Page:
THE BRITISH CONSTITUTION
Language and Sources
Alison Riley
7th April 2010 Liceo G.Galilei di Dolo
WHAT IS A CONSTITUTION?
• A legal document?
• A set of rules and rights?
• A fundamental law?
WHO IS AFFECTED BY A
CONSTITUTION?
• The people?
• The rulers and state organs?
Consider …
• The Italian Constitution
• The U.S. Constitution
• Any other constitutions you have heard of:
• The Constitution of South Africa:
• Signed by Nelson Mandela in 1996 in 11 languages
• The French Constitution (Vth Republic)
• A future constitution of Padania?
• A future Scottish constitution?
… and the British constitution?
Compare the Constitution of
the Italian Republic
Principi fondamentali
• Art. 1
• L'Italia è una Repubblica democratica,
fondata sul lavoro.
• Form of state: a democratic republic
• La sovranità appartiene al popolo, che
la esercita nelle forme e nei limiti della
Costituzione.
• Sovereignty belongs to the people
• Sovereignty is exercised within constitutional limits
Parte prima
DIRITTI E DOVERI DEI CITTADINI
• TITOLO I
RAPPORTI CIVILI
• Art. 13.
• La libertà personale è inviolabile.
• Non è ammessa forma alcuna di detenzione,
di ispezione o perquisizione personale, né
qualsiasi altra restrizione della libertà
personale, se non per atto motivato
dell'Autorità giudiziaria e nei soli casi e
modi previsti dalla legge.
Compare the Constitution of the
United States of America
Preamble:
• We the People of the United States, in Order to form a
more perfect Union, establish Justice, insure domestic
Tranquility, provide for the common defence, promote
the general Welfare, and secure the Blessings of Liberty
to ourselves and our Posterity, do ordain and establish
this Constitution for the United States of America.
ARTICLE I
Section 1
All legislative Powers herein granted shall be vested in
a Congress of the United States, which shall consist of a
Senate and House of Representatives.
The US Constitution
• Written by the framers in 1787
• Entered into force in 1789 after ratification
• Protects individual liberties in Article 1 Section 9 and in
the “Bill of Rights”
• (first 10 amendments, added 1791)
• Is entrenched: amendments only by special legislative
procedure (Article V)
A constitution
is normally …
but in the UK
• The constitution is
part of government
- antecedent to
government
• Does not consist of
superior rules, is not
entrenched:
• a superior set of rules,
entrenched:
• Is an integral part of
the law
• No special
parliamentary
procedure
• Takes priority over
‘ordinary’ law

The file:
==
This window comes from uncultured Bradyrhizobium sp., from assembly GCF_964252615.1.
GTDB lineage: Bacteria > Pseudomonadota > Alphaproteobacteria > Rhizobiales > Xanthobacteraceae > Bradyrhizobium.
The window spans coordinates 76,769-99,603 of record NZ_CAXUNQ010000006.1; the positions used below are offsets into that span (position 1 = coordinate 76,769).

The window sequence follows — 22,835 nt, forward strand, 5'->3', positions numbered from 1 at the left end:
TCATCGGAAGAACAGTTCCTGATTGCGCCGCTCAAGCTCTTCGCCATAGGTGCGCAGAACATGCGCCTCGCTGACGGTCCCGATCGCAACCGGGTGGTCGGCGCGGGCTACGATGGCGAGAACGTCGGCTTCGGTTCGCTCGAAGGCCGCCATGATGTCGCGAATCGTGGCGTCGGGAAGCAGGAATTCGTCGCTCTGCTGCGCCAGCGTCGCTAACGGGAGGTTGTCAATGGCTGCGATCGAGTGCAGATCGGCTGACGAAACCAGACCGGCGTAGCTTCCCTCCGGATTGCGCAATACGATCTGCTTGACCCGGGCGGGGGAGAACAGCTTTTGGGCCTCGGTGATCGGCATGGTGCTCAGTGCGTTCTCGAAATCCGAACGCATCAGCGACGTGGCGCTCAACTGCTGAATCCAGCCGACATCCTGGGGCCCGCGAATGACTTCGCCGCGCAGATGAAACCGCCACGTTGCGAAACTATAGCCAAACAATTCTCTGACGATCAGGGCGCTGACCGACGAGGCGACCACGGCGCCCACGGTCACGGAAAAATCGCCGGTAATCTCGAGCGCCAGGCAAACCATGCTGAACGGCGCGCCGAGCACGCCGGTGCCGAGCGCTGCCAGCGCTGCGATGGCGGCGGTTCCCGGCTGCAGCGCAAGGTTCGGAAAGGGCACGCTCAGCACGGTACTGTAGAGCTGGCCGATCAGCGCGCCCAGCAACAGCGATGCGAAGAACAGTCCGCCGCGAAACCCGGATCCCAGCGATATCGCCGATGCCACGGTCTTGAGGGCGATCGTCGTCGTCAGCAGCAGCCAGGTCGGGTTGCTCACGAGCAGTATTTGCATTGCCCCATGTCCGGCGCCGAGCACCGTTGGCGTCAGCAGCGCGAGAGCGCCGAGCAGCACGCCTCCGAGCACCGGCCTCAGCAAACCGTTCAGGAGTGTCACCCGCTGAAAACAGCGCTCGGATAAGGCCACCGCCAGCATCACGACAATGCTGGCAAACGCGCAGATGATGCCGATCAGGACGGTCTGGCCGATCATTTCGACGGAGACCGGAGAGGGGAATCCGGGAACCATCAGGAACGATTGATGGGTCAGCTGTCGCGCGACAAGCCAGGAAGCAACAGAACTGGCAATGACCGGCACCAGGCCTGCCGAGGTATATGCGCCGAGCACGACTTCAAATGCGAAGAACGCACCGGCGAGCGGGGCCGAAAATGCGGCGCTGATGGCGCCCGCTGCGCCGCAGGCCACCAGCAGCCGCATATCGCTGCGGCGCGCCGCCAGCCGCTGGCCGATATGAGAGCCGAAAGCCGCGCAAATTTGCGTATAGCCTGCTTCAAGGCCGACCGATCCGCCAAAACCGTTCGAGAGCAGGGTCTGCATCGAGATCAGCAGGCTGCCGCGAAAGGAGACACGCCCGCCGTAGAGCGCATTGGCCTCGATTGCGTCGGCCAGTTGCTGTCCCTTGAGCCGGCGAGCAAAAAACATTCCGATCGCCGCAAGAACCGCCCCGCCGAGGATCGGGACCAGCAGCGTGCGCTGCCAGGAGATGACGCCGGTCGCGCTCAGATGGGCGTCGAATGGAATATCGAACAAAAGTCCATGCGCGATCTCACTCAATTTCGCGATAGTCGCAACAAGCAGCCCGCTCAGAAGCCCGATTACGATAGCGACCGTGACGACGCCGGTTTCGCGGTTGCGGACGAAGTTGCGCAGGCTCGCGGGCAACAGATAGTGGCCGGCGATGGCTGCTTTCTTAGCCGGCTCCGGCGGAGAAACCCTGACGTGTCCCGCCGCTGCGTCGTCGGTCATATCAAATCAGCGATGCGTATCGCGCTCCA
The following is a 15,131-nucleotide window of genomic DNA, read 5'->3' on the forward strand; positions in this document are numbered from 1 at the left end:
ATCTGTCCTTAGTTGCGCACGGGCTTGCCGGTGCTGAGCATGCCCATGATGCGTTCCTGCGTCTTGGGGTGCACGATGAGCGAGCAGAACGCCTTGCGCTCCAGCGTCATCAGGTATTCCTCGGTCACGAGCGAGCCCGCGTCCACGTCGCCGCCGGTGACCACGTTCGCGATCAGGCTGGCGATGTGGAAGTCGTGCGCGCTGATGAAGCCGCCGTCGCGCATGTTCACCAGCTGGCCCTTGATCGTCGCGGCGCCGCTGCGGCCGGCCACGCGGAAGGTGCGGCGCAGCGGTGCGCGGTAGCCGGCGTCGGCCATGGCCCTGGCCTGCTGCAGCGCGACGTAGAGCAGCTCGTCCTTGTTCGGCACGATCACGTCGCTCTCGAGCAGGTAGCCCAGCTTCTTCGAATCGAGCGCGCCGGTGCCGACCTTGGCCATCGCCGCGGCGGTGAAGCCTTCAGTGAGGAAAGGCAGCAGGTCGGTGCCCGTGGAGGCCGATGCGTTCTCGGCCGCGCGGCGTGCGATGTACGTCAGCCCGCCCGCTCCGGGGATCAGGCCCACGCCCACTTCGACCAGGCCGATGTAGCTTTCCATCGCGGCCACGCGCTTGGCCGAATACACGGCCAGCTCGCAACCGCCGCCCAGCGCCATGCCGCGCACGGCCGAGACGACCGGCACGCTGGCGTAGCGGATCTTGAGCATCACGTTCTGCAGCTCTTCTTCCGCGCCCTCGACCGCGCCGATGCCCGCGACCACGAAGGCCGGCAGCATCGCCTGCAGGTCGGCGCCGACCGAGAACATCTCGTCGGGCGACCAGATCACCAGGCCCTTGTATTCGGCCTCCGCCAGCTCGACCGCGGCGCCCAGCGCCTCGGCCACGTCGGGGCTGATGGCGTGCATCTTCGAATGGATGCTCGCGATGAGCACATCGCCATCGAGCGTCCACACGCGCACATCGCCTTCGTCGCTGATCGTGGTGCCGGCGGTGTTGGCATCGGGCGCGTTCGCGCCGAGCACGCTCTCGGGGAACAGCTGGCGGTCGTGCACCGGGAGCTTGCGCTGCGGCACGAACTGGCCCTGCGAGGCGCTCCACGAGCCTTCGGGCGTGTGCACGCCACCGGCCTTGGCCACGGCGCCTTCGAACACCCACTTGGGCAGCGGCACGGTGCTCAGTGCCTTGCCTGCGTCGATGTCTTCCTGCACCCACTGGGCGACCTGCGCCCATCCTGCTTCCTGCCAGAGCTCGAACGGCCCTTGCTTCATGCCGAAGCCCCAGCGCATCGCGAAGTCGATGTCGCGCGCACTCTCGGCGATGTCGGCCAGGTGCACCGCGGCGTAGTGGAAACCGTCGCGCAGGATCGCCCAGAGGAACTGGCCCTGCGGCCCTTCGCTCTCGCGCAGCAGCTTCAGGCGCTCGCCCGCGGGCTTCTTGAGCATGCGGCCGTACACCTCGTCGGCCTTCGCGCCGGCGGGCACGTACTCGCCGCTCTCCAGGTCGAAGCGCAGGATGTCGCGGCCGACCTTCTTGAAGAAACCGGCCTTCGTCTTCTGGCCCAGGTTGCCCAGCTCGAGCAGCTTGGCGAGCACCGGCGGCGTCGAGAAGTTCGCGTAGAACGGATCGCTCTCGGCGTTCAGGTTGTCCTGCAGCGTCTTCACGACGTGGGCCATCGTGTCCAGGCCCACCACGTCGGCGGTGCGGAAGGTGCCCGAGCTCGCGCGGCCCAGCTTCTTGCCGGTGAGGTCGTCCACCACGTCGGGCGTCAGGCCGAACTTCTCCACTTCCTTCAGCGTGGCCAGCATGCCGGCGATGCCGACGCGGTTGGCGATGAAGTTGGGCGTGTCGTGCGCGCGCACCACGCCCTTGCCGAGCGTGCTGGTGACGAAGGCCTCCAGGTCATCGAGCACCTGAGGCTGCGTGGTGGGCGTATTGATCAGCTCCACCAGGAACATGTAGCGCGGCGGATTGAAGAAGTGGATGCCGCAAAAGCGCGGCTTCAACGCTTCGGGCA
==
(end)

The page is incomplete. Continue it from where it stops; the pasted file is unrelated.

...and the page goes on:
• Can be amended only
by special procedure
A constitution
is normally …
• an act of foundation:
• After a war, revolution,
constitutional crisis
• Written:
• In a single
constitutional text:
• ‘The Constitution’
but in the UK
• The UK has no act of
foundation:
• Evolved over centuries
• It is unwritten
• No single constitutional
text – a variety of sources
• The constitution
Does the UK have a constitution?
• Of course – it’s not an anarchy!
• The British constitution is unwritten:
i.e. there is no single constitutional text
X “the Constitution” X
• Even if many written constitutions in the world today have
been shaped by the Westminster model of government
A constitution is …
• the system of rules defining the composition, powers and relations of the
state organs:
•
•
the legislature, the executive, the judiciary
the head of state: (UK) the monarchy
• The system of rules regulating relations between the
state and individuals:
•
•
civil liberties, individual rights and duties
the scope and limits of state powers in relation to the individual
What are the sources of
the British constitution?
A variety of different sources:
• Statute law
• Common law (judicial precedent)
• Constitutional conventions
Also:
• EU law, ECHR law, legal treatises, the law and customs of
Parliament, the Royal Prerogative
The importance of statute law
• A statute is an Act of Parliament, legislation, enacted law, laws
• Parliamentary sovereignty – the fundamental
doctrine of the British constitution:
• there are no legal limits to the power of UK Parliament
to legislate
• one Parliament cannot bind another
The Queen in Parliament
• the legal name for the legislature (or King …)
• composed of:
• the monarch (King or Queen)
• the House of Lords (peers: Lords Spiritual, Lords Temporal)
• the House of Commons (elected Members of Parliament, MPs)
• The enacting words: